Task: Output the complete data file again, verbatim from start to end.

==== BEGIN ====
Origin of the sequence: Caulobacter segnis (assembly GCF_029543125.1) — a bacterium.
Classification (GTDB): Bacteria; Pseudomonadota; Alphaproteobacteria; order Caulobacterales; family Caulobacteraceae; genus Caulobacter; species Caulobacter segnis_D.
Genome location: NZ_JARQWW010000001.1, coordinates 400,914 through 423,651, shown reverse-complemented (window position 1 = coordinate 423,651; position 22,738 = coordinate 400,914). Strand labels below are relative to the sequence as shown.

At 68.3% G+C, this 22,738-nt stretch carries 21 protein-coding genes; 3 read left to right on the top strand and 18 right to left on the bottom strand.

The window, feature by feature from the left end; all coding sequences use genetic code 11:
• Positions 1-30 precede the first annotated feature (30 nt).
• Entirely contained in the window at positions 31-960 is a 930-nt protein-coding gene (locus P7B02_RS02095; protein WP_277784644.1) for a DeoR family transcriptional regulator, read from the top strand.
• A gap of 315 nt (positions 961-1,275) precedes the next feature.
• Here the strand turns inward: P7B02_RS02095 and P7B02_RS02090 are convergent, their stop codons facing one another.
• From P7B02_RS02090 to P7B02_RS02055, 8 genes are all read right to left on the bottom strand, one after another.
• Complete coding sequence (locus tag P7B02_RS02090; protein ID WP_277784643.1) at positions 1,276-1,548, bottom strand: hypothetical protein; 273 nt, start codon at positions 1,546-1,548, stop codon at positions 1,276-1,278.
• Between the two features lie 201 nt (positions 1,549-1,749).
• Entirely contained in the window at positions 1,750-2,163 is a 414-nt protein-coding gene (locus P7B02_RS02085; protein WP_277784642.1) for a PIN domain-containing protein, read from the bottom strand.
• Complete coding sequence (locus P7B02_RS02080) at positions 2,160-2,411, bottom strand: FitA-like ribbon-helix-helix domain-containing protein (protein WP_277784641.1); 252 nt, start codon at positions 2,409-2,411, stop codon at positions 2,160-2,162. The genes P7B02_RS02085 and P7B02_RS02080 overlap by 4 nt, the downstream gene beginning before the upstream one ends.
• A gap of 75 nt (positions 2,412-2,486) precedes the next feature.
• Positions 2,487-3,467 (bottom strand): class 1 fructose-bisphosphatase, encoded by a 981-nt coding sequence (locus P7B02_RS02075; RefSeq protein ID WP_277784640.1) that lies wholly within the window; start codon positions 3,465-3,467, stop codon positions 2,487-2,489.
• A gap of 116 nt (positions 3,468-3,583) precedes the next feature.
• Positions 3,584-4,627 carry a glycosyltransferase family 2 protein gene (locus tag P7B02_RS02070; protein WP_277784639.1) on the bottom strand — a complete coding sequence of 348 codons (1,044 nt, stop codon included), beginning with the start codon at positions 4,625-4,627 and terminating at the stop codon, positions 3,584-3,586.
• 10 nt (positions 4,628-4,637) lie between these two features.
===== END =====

Origin of the sequence: Caulobacter segnis (assembly GCF_029543125.1) — a bacterium.
Classification (GTDB): Bacteria; Pseudomonadota; Alphaproteobacteria; order Caulobacterales; family Caulobacteraceae; genus Caulobacter; species Caulobacter segnis_D.
Genome location: NZ_JARQWW010000001.1, coordinates 400,914 through 423,651, shown reverse-complemented (window position 1 = coordinate 423,651; position 22,738 = coordinate 400,914). Strand labels below are relative to the sequence as shown.

At 68.3% G+C, this 22,738-nt stretch carries 21 protein-coding genes; 3 read left to right on the top strand and 18 right to left on the bottom strand.

The window, feature by feature from the left end; all coding sequences use genetic code 11:
• Positions 1-30 precede the first annotated feature (30 nt).
• Entirely contained in the window at positions 31-960 is a 930-nt protein-coding gene (locus P7B02_RS02095; protein WP_277784644.1) for a DeoR family transcriptional regulator, read from the top strand.
• A gap of 315 nt (positions 961-1,275) precedes the next feature.
• Here the strand turns inward: P7B02_RS02095 and P7B02_RS02090 are convergent, their stop codons facing one another.
• From P7B02_RS02090 to P7B02_RS02055, 8 genes are all read right to left on the bottom strand, one after another.
• Complete coding sequence (locus tag P7B02_RS02090; protein ID WP_277784643.1) at positions 1,276-1,548, bottom strand: hypothetical protein; 273 nt, start codon at positions 1,546-1,548, stop codon at positions 1,276-1,278.
• Between the two features lie 201 nt (positions 1,549-1,749).
• Entirely contained in the window at positions 1,750-2,163 is a 414-nt protein-coding gene (locus P7B02_RS02085; protein WP_277784642.1) for a PIN domain-containing protein, read from the bottom strand.
• Complete coding sequence (locus P7B02_RS02080) at positions 2,160-2,411, bottom strand: FitA-like ribbon-helix-helix domain-containing protein (protein WP_277784641.1); 252 nt, start codon at positions 2,409-2,411, stop codon at positions 2,160-2,162. The genes P7B02_RS02085 and P7B02_RS02080 overlap by 4 nt, the downstream gene beginning before the upstream one ends.
• A gap of 75 nt (positions 2,412-2,486) precedes the next feature.
• Positions 2,487-3,467 (bottom strand): class 1 fructose-bisphosphatase, encoded by a 981-nt coding sequence (locus P7B02_RS02075; RefSeq protein ID WP_277784640.1) that lies wholly within the window; start codon positions 3,465-3,467, stop codon positions 2,487-2,489.
• A gap of 116 nt (positions 3,468-3,583) precedes the next feature.
• Positions 3,584-4,627 carry a glycosyltransferase family 2 protein gene (locus tag P7B02_RS02070; protein WP_277784639.1) on the bottom strand — a complete coding sequence of 348 codons (1,044 nt, stop codon included), beginning with the start codon at positions 4,625-4,627 and terminating at the stop codon, positions 3,584-3,586.
• 10 nt (positions 4,628-4,637) lie between these two features.